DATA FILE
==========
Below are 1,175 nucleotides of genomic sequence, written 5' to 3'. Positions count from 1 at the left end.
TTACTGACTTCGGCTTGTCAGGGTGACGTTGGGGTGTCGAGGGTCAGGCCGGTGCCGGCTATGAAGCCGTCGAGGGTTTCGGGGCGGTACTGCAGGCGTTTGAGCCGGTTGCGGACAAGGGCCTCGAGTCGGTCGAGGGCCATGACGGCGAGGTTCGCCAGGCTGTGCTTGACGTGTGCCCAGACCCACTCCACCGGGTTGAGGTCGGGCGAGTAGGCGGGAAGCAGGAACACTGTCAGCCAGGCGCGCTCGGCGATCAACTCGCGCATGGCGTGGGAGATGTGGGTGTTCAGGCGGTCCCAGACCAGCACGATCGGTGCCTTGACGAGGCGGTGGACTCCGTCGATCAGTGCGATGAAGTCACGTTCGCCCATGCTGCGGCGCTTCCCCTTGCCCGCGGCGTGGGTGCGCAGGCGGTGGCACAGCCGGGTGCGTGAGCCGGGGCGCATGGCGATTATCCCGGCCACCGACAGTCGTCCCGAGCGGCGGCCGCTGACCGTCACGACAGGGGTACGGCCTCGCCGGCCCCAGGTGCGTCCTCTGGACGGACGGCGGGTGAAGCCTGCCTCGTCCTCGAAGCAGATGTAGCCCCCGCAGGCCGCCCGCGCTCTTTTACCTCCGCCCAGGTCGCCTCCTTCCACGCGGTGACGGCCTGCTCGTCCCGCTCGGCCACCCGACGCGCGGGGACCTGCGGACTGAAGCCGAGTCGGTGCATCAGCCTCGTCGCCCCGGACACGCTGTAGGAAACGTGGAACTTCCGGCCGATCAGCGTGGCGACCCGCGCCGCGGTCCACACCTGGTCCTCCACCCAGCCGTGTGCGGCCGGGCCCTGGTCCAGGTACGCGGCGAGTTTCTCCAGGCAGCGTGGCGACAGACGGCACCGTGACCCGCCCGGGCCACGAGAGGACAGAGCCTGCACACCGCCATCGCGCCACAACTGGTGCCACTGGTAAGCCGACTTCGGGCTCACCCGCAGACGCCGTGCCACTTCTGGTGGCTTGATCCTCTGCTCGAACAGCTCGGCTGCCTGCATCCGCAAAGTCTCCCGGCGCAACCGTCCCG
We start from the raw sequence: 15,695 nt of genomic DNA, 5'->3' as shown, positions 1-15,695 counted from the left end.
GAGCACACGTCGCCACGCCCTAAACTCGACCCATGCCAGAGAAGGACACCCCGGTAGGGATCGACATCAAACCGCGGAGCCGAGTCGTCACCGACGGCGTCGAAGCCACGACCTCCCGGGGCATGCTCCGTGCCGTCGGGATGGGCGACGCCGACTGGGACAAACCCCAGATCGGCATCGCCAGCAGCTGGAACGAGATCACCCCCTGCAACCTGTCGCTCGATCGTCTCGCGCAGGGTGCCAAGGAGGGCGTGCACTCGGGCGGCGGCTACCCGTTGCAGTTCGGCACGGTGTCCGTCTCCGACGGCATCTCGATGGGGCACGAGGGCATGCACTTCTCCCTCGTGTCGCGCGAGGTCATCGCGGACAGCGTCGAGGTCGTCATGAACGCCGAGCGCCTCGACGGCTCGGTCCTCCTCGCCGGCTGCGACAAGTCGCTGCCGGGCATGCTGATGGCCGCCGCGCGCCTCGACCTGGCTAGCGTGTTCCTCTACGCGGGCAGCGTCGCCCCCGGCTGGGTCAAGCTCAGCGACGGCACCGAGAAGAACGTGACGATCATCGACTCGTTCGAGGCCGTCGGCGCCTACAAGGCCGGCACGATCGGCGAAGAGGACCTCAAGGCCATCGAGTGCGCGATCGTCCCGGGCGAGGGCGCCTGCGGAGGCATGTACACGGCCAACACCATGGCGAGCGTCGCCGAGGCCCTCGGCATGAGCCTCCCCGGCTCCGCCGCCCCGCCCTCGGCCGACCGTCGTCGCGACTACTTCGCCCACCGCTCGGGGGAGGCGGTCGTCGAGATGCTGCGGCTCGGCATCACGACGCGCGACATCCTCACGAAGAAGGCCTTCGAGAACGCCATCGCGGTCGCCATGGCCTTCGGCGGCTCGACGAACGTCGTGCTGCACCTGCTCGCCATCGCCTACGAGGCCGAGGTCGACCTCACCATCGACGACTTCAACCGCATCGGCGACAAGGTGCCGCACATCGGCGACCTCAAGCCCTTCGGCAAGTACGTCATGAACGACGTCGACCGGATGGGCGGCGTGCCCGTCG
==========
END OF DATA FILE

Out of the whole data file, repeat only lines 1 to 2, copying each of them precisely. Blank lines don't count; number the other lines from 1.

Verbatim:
Below are 1,175 nucleotides of genomic sequence, written 5' to 3'. Positions count from 1 at the left end.
TTACTGACTTCGGCTTGTCAGGGTGACGTTGGGGTGTCGAGGGTCAGGCCGGTGCCGGCTATGAAGCCGTCGAGGGTTTCGGGGCGGTACTGCAGGCGTTTGAGCCGGTTGCGGACAAGGGCCTCGAGTCGGTCGAGGGCCATGACGGCGAGGTTCGCCAGGCTGTGCTTGACGTGTGCCCAGACCCACTCCACCGGGTTGAGGTCGGGCGAGTAGGCGGGAAGCAGGAACACTGTCAGCCAGGCGCGCTCGGCGATCAACTCGCGCATGGCGTGGGAGATGTGGGTGTTCAGGCGGTCCCAGACCAGCACGATCGGTGCCTTGACGAGGCGGTGGACTCCGTCGATCAGTGCGATGAAGTCACGTTCGCCCATGCTGCGGCGCTTCCCCTTGCCCGCGGCGTGGGTGCGCAGGCGGTGGCACAGCCGGGTGCGTGAGCCGGGGCGCATGGCGATTATCCCGGCCACCGACAGTCGTCCCGAGCGGCGGCCGCTGACCGTCACGACAGGGGTACGGCCTCGCCGGCCCCAGGTGCGTCCTCTGGACGGACGGCGGGTGAAGCCTGCCTCGTCCTCGAAGCAGATGTAGCCCCCGCAGGCCGCCCGCGCTCTTTTACCTCCGCCCAGGTCGCCTCCTTCCACGCGGTGACGGCCTGCTCGTCCCGCTCGGCCACCCGACGCGCGGGGACCTGCGGACTGAAGCCGAGTCGGTGCATCAGCCTCGTCGCCCCGGACACGCTGTAGGAAACGTGGAACTTCCGGCCGATCAGCGTGGCGACCCGCGCCGCGGTCCACACCTGGTCCTCCACCCAGCCGTGTGCGGCCGGGCCCTGGTCCAGGTACGCGGCGAGTTTCTCCAGGCAGCGTGGCGACAGACGGCACCGTGACCCGCCCGGGCCACGAGAGGACAGAGCCTGCACACCGCCATCGCGCCACAACTGGTGCCACTGGTAAGCCGACTTCGGGCTCACCCGCAGACGCCGTGCCACTTCTGGTGGCTTGATCCTCTGCTCGAACAGCTCGGCTGCCTGCATCCGCAAAGTCTCCCGGCGCAACCGTCCCG